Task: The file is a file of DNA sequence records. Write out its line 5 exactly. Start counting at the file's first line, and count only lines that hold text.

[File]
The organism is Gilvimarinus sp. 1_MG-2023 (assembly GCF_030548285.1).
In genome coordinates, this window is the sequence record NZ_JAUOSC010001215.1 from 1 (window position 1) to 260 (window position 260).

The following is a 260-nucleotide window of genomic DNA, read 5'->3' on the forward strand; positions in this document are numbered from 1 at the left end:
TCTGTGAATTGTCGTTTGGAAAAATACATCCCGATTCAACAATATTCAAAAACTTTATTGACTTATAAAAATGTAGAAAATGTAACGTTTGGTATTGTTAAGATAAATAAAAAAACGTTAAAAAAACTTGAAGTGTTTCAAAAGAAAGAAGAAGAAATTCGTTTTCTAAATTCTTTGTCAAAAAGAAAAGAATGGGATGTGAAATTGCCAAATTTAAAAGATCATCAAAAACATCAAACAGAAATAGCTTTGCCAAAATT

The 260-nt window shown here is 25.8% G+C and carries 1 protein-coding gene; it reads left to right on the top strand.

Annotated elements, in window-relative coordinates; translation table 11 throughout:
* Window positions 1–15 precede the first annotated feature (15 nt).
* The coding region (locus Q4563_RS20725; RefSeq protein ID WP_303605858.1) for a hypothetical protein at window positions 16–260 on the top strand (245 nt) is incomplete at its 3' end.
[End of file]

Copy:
The 260-nt window shown here is 25.8% G+C and carries 1 protein-coding gene; it reads left to right on the top strand.